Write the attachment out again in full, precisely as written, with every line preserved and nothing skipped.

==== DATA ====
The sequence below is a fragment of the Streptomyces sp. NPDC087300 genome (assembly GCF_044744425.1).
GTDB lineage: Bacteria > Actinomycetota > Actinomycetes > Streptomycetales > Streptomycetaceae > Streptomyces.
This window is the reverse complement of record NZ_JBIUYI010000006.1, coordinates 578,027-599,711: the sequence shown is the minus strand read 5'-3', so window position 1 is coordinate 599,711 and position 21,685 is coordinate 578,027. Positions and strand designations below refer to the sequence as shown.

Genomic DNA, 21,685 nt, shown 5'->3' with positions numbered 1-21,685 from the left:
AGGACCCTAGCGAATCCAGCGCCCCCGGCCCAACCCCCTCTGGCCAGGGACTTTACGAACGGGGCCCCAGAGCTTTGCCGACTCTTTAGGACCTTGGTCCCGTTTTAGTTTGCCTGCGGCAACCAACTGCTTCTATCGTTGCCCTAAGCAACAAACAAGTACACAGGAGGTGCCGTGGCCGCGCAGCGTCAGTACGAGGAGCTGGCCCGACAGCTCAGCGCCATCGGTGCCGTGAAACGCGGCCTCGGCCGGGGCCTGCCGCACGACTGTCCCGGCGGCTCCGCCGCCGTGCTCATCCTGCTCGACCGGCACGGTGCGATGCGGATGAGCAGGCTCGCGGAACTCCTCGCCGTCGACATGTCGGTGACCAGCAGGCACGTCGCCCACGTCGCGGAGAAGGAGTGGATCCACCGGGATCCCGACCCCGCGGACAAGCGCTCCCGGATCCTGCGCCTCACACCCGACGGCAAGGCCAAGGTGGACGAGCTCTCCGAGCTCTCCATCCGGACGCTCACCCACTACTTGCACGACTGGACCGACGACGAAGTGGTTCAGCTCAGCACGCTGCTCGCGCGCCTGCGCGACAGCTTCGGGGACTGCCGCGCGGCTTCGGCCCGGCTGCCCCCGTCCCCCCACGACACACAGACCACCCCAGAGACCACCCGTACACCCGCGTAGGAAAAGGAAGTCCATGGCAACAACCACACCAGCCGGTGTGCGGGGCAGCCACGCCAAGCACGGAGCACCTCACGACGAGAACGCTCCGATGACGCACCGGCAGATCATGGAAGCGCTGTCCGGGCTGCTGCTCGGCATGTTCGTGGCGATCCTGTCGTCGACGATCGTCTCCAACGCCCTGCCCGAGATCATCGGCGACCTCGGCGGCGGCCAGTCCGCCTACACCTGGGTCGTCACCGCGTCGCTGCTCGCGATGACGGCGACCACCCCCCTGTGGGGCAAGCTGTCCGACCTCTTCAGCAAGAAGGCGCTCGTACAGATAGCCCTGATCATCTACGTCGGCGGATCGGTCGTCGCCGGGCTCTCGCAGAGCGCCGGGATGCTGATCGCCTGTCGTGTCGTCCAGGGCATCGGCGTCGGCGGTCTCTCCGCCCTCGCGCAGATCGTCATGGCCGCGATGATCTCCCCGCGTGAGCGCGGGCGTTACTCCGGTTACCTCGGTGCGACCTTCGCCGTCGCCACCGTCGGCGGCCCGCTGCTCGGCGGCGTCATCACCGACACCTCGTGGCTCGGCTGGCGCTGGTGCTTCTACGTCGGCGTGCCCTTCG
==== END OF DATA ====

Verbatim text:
The sequence below is a fragment of the Streptomyces sp. NPDC087300 genome (assembly GCF_044744425.1).
GTDB lineage: Bacteria > Actinomycetota > Actinomycetes > Streptomycetales > Streptomycetaceae > Streptomyces.
This window is the reverse complement of record NZ_JBIUYI010000006.1, coordinates 578,027-599,711: the sequence shown is the minus strand read 5'-3', so window position 1 is coordinate 599,711 and position 21,685 is coordinate 578,027. Positions and strand designations below refer to the sequence as shown.

Genomic DNA, 21,685 nt, shown 5'->3' with positions numbered 1-21,685 from the left:
AGGACCCTAGCGAATCCAGCGCCCCCGGCCCAACCCCCTCTGGCCAGGGACTTTACGAACGGGGCCCCAGAGCTTTGCCGACTCTTTAGGACCTTGGTCCCGTTTTAGTTTGCCTGCGGCAACCAACTGCTTCTATCGTTGCCCTAAGCAACAAACAAGTACACAGGAGGTGCCGTGGCCGCGCAGCGTCAGTACGAGGAGCTGGCCCGACAGCTCAGCGCCATCGGTGCCGTGAAACGCGGCCTCGGCCGGGGCCTGCCGCACGACTGTCCCGGCGGCTCCGCCGCCGTGCTCATCCTGCTCGACCGGCACGGTGCGATGCGGATGAGCAGGCTCGCGGAACTCCTCGCCGTCGACATGTCGGTGACCAGCAGGCACGTCGCCCACGTCGCGGAGAAGGAGTGGATCCACCGGGATCCCGACCCCGCGGACAAGCGCTCCCGGATCCTGCGCCTCACACCCGACGGCAAGGCCAAGGTGGACGAGCTCTCCGAGCTCTCCATCCGGACGCTCACCCACTACTTGCACGACTGGACCGACGACGAAGTGGTTCAGCTCAGCACGCTGCTCGCGCGCCTGCGCGACAGCTTCGGGGACTGCCGCGCGGCTTCGGCCCGGCTGCCCCCGTCCCCCCACGACACACAGACCACCCCAGAGACCACCCGTACACCCGCGTAGGAAAAGGAAGTCCATGGCAACAACCACACCAGCCGGTGTGCGGGGCAGCCACGCCAAGCACGGAGCACCTCACGACGAGAACGCTCCGATGACGCACCGGCAGATCATGGAAGCGCTGTCCGGGCTGCTGCTCGGCATGTTCGTGGCGATCCTGTCGTCGACGATCGTCTCCAACGCCCTGCCCGAGATCATCGGCGACCTCGGCGGCGGCCAGTCCGCCTACACCTGGGTCGTCACCGCGTCGCTGCTCGCGATGACGGCGACCACCCCCCTGTGGGGCAAGCTGTCCGACCTCTTCAGCAAGAAGGCGCTCGTACAGATAGCCCTGATCATCTACGTCGGCGGATCGGTCGTCGCCGGGCTCTCGCAGAGCGCCGGGATGCTGATCGCCTGTCGTGTCGTCCAGGGCATCGGCGTCGGCGGTCTCTCCGCCCTCGCGCAGATCGTCATGGCCGCGATGATCTCCCCGCGTGAGCGCGGGCGTTACTCCGGTTACCTCGGTGCGACCTTCGCCGTCGCCACCGTCGGCGGCCCGCTGCTCGGCGGCGTCATCACCGACACCTCGTGGCTCGGCTGGCGCTGGTGCTTCTACGTCGGCGTGCCCTTCG